93: Ian Urbina: The Outlaw Ocean

There are few remaining frontiers on our planet, but perhaps the wildest and least understood are the world’s oceans. Too big to police, and under no clear international authority, these immense regions of treacherous water play host to rampant criminality and exploitation. Drawing on five years of perilous and intrepid reporting—often hundreds of miles from shore—New York Times investigative reporter Ian Urbina introduced us to the inhabitants of this hidden world. With accounts from his...


92: Susan Schneider: AI and the Future of Our Minds

Humans may not be Earth’s most intelligent species for much longer: the world champions of chess, Go, and Jeopardy! are now all AIs. Given the rapid pace of progress in AI, many predict that it could advance to human-level intelligence within the next several decades, and could even outpace human intelligence. Susan Schneider took Town Hall’s stage to delve into these theories of the mind with perspectives from her book Artificial You. She contended that it is inevitable that AI will take...


91: Melanie Mitchell: A Thinking Human’s Guide to AI

No recent scientific enterprise has proved as alluring, terrifying, promising, and frustrating as artificial intelligence. Leading computer scientist Melanie Mitchell joined us to reveal the turbulent history of this field and the recent surge of apparent successes, grand hopes, and emerging fears that surround AI. She presented insights from her book Artificial Intelligence: A Guide for Thinking Humans, addressing our many burning questions concerning AI today. How intelligent—really—are...


90: Lawrence Millman: Exploring the World of Mushroom Lore

Alice in Wonderland, chestnut blight, medicinal mushrooms, and more—fungi pop up in our lives in more ways than we think! To introduce us to the remarkable universe of fungi, author and mycologist Lawrence Millman took the stage with his new book Fungipedia: A Brief Compendium of Mushroom Lore, combining ecological, ethnographic, historical, and contemporary knowledge. Millman discussed how mushrooms are much more closely related to humans than to plants, how they engage in sex, how insects...


89: Judith Finlayson and Kent Thornburg: You Are What Your Grandparents Ate

Thanks to the relatively new science of epigenetics, we now know that the experiences of previous generations have a direct effect on our health. Author Judith Finlayson and Dr. Kent Thornburg delved into the inner workings of our hereditary health with insight from their book You Are What Your Grandparents Ate. Finlayson and Thornburg highlighted research rooted in the work of the late epidemiologist Dr. David Barker showing that heredity involves much more than the genes your parents...


88: Florence Williams with Diane Regas: The Nature Fix

For centuries, poets and philosophers have extolled the benefits of a walk in the woods. Intrigued by our storied renewal in the natural world, Florence Williams set out to uncover the science behind nature’s positive effects on the brain. She made her way to Town Hall to uncover the powers of the natural world to improve health, promote reflection and innovation, and ultimately strengthen our relationships. Williams was joined in conversation with Diane Regas, CEO of The Trust for Public...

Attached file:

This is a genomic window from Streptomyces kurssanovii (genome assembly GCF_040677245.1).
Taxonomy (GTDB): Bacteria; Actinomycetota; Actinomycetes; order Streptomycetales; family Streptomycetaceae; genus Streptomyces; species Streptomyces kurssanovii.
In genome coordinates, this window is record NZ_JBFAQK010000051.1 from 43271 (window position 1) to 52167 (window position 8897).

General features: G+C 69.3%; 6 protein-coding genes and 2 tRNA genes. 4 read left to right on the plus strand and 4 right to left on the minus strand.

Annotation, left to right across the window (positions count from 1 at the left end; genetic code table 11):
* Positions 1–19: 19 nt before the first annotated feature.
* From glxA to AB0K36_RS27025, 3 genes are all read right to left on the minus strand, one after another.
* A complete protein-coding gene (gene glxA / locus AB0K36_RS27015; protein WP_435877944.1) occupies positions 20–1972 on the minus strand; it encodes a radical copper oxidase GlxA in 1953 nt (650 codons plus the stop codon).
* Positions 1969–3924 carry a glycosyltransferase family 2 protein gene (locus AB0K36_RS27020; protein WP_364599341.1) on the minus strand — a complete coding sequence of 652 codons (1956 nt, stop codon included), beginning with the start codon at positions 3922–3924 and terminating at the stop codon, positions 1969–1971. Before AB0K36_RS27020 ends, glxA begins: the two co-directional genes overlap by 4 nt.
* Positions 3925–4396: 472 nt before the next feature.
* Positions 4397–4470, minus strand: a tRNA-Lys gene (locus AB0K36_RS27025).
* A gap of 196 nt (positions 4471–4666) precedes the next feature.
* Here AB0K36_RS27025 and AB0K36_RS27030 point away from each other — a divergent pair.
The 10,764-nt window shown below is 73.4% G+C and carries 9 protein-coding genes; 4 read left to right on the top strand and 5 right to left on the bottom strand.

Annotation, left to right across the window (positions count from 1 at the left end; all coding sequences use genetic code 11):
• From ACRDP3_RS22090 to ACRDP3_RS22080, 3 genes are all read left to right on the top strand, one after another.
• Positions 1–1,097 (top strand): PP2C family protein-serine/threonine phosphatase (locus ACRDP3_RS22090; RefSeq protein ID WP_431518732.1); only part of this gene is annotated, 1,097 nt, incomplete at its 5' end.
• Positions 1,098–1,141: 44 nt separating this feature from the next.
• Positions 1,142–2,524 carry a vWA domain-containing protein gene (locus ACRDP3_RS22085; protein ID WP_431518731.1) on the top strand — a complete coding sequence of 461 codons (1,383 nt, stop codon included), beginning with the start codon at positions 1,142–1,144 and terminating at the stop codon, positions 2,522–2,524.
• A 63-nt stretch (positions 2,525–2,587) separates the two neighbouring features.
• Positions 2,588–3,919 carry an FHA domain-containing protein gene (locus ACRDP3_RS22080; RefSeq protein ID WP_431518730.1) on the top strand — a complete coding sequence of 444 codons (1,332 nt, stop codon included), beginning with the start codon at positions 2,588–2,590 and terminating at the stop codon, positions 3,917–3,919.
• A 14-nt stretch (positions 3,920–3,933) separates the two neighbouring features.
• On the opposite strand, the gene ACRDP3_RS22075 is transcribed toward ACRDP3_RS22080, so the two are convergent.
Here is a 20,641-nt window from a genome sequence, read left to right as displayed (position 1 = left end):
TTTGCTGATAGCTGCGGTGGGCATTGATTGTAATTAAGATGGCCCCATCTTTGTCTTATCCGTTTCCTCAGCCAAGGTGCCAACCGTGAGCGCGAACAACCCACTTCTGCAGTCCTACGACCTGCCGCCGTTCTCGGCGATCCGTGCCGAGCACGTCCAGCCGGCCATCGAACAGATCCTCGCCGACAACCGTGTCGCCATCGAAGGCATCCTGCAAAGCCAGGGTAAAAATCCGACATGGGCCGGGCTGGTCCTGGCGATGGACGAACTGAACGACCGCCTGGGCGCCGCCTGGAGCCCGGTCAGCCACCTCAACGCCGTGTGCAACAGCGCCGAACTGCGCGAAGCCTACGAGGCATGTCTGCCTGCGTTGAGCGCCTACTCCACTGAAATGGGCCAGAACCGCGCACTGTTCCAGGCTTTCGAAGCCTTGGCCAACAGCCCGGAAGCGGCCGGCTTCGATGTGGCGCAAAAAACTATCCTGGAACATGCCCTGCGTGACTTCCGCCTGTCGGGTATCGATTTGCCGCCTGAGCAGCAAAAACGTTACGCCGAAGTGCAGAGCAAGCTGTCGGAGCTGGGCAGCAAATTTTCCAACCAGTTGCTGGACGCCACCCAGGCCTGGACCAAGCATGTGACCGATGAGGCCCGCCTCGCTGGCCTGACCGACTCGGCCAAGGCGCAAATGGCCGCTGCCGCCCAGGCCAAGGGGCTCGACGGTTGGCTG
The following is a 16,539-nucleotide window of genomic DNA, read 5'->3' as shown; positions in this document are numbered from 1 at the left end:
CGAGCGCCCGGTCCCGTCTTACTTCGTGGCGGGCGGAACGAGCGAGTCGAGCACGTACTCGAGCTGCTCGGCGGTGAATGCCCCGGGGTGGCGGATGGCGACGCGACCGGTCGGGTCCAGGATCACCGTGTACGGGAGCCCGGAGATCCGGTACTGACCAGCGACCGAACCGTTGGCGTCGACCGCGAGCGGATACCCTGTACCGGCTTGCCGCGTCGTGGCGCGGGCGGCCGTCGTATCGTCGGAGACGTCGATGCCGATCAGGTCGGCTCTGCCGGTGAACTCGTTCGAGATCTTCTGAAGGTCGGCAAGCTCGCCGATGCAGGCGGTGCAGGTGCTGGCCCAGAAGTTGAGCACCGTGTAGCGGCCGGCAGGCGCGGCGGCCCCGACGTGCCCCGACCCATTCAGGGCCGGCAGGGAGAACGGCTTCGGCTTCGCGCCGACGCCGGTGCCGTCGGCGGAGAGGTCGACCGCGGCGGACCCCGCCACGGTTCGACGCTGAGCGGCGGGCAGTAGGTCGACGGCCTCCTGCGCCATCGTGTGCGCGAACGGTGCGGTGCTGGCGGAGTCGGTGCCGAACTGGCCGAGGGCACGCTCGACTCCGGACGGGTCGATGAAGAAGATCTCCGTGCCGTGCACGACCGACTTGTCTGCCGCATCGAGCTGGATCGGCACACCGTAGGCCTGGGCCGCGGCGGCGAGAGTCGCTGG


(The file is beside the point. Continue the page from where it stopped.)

87: Gary Marcus: Building Artificial Intelligence We Can Trust

Despite the hype surrounding AI, creating an intelligence that rivals or exceeds human levels is far more complicated than we have been led to believe. Professor Gary Marcus has spent his career at the forefront of AI research and has witnessed some of the greatest milestones in the field. He joined us with insight from his co-written book Rebooting AI to argue that a computer beating a human in Jeopardy! does not signal that we are on the doorstep of fully autonomous cars or...


86: Alexandra Horowitz with Jane C. Hu: Our Dogs, Ourselves

The story of humans and dogs is thousands of years old—but is far from understood. We keep dogs and are kept by them. We love dogs and (we assume) we are loved by them. Author and dog cognition researcher Alexandra Horowitz joined us to explore all aspects of this unique and complex interspecies pairing. In conversation with science journalist Jane C. Hu, Horowitz considered the current culture of dogdom, sharing highlights from her book Our Dogs, Ourselves to reveal the odd, surprising, and...


85: Isabella Tree: A Farm’s Return to the Wild

When author Isabella Tree and her husband, environmentalist Charlie Burrell, found themselves struggling to make a profit from the heavy clay soils of their West Sussex farm, they decided to try something new. They let it go wild. To enlighten us on the trials and outcomes of this bold plan, Tree joined us on Town Hall’s stage with excerpts from her new book Wilding – The Return of Nature to an English Farm. Tree recounted the questions she faced in the process of letting nature reclaim her...


84: Jonathan Safran Foer with Steve Scher: Saving the Planet Begins at Breakfast

Will future generations distinguish between those who didn’t believe in the science of climate change and those who said they accepted the science but didn’t act? And for those who do accept the reality of human-caused climate change, what does immediate action look like? Author Jonathan Safran Foer took Town Hall’s stage to explore this central dilemma of our time in a surprising, creative, and urgent new way. He was joined onstage in conversation with legendary local journalist and radio...


83: Clyde W. Ford: Think Black

In 1947, IBM CEO and Chairman Thomas J. Watson set out to find the best and brightest minds for his company. His search led him to find young accounting student John Stanley Ford, whom he hired to become IBM’s first black software engineer. But not all of the company’s white employees were willing to accept a black colleague, and many did everything in their power to humiliate, subvert, and undermine Ford. His son Clyde W. Ford—who followed in his footsteps to IBM two decades later—joined us...